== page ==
The new study reinforces previous research that showed that some brain disorders increased with the severity of the disease, increasing in people who needed to be hospitalized and increasing even more in people who needed intensive care. While 33.6% of people developed a neuropsychiatric illness overall, that risk increased to 46.4% among Covid patients treated in an ICU.
What is new is the distinction between neurological and psychiatric complications. People with very severe Covid-19 had a higher risk of complications such as stroke or dementia, but people who developed anxiety or depression spanned the spectrum of disease severity.
While the study did not examine the mechanisms that could explain the neuropsychiatric disorders associated with the virus, the authors speculated in the call with journalists that if patients know they have Covid-19, that and other stressors could contribute to a psychiatric illness. . “It could be psychological factors and biological factors and psychosocial factors, like, for example, the need to isolate themselves and the loss of income as a result of that,” Taquet said.
It is easier to link neurological disorders to the effects of the virus on the brain. Scientists believe that the virus can enter the brain through the olfactory bulb, where taste and smell are decoded. Inflammation throughout the body also damages the blood vessels in the brain and can lead to blood clots, delirium, or dementia that cause a stroke.
While medical records could tell researchers whether someone had previously suffered a stroke or been diagnosed with dementia, they couldn’t assume if someone was going to have a recurrence anyway or if Covid-19 caused it, Masud Husain, professor of neurology and cognitive neuroscience at Oxford and a co-author of the study, he cautioned. It will take a longer follow-up to answer that question, but the signal was too strong to ignore, he said.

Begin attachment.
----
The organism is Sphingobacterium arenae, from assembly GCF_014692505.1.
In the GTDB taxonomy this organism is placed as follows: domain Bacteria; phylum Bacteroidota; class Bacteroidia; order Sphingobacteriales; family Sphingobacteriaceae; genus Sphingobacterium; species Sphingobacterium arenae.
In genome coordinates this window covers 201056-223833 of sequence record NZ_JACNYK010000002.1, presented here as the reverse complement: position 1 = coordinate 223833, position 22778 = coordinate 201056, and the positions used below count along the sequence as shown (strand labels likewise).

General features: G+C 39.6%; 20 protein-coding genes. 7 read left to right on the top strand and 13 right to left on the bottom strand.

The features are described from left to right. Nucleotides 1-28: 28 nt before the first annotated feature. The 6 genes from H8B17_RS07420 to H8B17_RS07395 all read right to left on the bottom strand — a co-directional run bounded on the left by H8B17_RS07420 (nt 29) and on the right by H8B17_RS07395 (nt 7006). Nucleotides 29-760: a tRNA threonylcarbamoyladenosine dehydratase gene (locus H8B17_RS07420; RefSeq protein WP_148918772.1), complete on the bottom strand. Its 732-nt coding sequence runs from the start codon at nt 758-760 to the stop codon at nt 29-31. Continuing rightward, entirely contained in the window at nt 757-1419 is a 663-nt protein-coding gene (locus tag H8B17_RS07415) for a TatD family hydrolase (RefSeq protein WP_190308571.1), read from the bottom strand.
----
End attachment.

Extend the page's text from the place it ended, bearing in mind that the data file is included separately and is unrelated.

Husain also cautioned that the figures they reported could be an understatement if they do not include people who were infected with Covid but did not test positive, or if people did not have symptoms that prompted them to seek medical attention. On the other hand, Covid-19 patients could be more likely to have a diagnosed neurological and psychiatric disorder simply because they were receiving more medical care compared to patients with the flu or other respiratory infections, Taquet noted.
This was not a Covid study for a long time, said Paul Harrison, a professor of psychiatry at the University of Oxford and a co-author of the study, referring to the constellation of persistent symptoms that overlap with some problems caused by neuropsychiatric illnesses described in the present. paper. But the need for more research and ongoing clinical care is the same.
“Unfortunately, many of the disorders identified in this study tend to be chronic or recurrent, so we can anticipate that the impact of Covid-19 could be with us for many years,” wrote Jonathan Rogers and Anthony David of University College London in a comment that appears with the Lancet study.